“So what is it that you do for a living?” This may be the one question I most avoid. Not that I am not happy with my job or embarrassed by what I do. It is just difficult to explain what I do in a sentence or two. There is the “Executive Director of a national not-for-profit” option. I usually go with this when I am on a plane. It has that “I have an important job” aura and in most cases is sufficient enough that I do not have to explain any further.
When I am in a feistier mood I like to tell people I am the director of a faith based not-for-profit and we are connected to Mennonite Church USA and Presbyterian Church USA. This approach scares all but the most curious folks. When the conversation is pursued it usually ends with a comment about how fulfilling my work must be.
When I start to reflect on what I do for a living, I find myself conflicted.
Our Discover program invites youth groups into the city. The hope is that they catch a glimpse of God’s face. From a certain perspective this almost sounds heroic. Introducing people to what God is doing in the city can be shocking. You see, God has a way of working in and through people who might not be accepted in the church. I remember asking a homeless man to speak on a Monday night. He began his talk by declaring that he and Jesus had more in common with each other than the church group who was in the audience. He reminded them that Jesus’ first miracle was to turn water into wine. From his perspective both he and Jesus were drinking men.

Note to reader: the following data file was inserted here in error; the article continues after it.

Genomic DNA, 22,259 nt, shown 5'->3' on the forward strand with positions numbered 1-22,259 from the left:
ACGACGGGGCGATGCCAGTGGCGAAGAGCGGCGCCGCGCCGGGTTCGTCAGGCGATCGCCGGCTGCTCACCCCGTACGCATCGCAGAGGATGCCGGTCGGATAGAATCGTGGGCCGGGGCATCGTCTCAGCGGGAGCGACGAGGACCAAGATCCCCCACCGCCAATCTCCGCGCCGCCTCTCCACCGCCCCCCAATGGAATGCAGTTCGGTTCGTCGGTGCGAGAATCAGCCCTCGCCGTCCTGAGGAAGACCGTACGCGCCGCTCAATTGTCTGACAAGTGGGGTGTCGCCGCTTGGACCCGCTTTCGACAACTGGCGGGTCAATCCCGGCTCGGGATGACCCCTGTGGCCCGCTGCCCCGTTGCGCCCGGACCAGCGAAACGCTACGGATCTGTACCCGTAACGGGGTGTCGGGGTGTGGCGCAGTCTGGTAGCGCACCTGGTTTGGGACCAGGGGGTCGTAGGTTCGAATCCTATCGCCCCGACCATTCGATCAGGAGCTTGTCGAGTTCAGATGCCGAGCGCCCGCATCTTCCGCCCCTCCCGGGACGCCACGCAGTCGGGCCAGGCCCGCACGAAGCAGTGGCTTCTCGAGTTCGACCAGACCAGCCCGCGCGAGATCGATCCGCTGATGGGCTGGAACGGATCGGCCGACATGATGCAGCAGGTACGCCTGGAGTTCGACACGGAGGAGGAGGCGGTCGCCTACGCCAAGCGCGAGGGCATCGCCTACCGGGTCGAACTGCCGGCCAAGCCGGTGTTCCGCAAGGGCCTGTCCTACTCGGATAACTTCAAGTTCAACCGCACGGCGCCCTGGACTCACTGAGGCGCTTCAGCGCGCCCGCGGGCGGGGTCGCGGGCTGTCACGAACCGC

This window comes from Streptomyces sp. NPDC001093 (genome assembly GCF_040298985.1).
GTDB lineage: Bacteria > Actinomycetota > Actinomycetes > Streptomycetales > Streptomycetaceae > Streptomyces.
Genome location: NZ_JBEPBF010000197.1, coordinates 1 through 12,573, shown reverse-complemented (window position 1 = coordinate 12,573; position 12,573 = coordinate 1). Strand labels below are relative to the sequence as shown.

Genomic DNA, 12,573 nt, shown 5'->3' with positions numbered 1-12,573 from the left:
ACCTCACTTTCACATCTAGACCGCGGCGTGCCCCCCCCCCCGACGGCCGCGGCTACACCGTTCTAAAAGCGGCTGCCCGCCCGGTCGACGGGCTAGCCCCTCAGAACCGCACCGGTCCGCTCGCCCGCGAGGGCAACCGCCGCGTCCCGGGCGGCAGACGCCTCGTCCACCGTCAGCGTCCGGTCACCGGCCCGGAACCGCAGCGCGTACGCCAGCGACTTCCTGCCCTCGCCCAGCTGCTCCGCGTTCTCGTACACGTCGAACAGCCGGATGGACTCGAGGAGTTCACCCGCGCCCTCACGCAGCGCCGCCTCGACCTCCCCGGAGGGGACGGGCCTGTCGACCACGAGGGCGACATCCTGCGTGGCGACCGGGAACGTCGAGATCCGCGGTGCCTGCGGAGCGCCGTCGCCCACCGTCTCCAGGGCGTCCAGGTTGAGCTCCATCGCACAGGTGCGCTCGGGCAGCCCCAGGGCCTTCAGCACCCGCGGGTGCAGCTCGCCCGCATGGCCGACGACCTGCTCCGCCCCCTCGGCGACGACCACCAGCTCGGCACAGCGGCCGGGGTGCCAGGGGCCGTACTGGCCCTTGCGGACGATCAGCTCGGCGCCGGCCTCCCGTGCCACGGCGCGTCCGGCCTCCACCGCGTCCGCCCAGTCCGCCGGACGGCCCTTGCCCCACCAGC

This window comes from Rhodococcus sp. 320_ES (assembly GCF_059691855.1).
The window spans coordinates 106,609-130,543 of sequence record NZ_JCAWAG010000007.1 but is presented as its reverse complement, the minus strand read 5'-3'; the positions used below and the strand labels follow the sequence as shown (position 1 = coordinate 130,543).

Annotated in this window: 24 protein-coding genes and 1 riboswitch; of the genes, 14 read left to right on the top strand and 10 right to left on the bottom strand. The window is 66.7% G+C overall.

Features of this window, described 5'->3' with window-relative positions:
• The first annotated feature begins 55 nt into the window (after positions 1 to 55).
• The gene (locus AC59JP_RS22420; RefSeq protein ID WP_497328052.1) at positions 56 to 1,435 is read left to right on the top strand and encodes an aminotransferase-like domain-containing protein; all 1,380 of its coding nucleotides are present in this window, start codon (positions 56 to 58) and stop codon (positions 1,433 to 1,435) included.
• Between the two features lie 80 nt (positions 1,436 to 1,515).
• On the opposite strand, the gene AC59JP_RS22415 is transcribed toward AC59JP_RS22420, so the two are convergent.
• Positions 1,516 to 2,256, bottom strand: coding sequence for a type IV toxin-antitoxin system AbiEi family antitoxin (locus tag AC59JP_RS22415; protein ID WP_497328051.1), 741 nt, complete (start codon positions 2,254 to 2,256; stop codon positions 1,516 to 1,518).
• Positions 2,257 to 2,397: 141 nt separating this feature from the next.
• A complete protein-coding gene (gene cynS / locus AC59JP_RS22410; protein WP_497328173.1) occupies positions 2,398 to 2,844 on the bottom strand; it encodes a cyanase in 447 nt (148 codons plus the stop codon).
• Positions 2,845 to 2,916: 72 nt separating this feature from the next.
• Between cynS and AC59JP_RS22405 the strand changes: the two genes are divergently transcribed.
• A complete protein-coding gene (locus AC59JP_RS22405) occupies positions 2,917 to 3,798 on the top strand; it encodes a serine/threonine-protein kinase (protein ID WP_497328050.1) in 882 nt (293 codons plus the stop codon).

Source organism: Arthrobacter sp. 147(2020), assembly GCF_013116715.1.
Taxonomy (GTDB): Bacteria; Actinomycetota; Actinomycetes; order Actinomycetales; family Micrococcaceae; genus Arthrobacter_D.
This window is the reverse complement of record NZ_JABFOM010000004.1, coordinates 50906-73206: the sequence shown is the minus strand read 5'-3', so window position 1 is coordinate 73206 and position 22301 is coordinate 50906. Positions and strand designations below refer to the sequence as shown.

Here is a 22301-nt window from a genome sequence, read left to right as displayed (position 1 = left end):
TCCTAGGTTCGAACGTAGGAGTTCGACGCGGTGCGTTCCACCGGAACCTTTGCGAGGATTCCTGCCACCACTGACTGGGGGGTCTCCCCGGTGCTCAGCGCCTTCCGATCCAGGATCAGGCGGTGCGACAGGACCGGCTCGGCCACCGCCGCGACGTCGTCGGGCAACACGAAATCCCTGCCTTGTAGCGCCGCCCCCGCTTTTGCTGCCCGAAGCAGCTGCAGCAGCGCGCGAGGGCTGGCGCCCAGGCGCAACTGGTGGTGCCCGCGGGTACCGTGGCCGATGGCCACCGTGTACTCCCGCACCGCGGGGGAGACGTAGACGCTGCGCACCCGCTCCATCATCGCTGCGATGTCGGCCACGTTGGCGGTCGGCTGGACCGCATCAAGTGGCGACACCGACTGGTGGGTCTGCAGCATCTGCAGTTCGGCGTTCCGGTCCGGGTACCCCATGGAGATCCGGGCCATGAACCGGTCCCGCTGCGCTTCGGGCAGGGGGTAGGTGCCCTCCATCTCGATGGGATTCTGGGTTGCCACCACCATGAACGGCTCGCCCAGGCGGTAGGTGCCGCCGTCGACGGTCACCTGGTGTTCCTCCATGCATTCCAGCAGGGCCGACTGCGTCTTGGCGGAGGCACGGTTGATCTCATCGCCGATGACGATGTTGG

Our Dwell program invites young adults into the city for one year. Many of these people come wanting to make a difference. More often than not they are recent college graduates. They want to be useful and used by God. This impulse is encouraging, but so often the desire to “do ministry” has been built on misconceptions of the people from the city and what their needs are. There is a sense that the first step in working with these Dwellers is to deconstruct their idea of “the call.” Once this happens space is created to reimagine who God is and what that call might require. This work is painful and fulfilling all at the same time.
Then there is our Discern program. These are our summer staff. Seventy percent of these young people are from the communities in which we are located. Asking urban young people of color to provide leadership over mostly Anglo suburban and rural youth and their sponsors often leads to frustration. There are the inevitable cultural misunderstandings layered with different faith and life experiences. All of this is a prescription for disaster and the most amazing God moments.
There you have it, an overview of my job.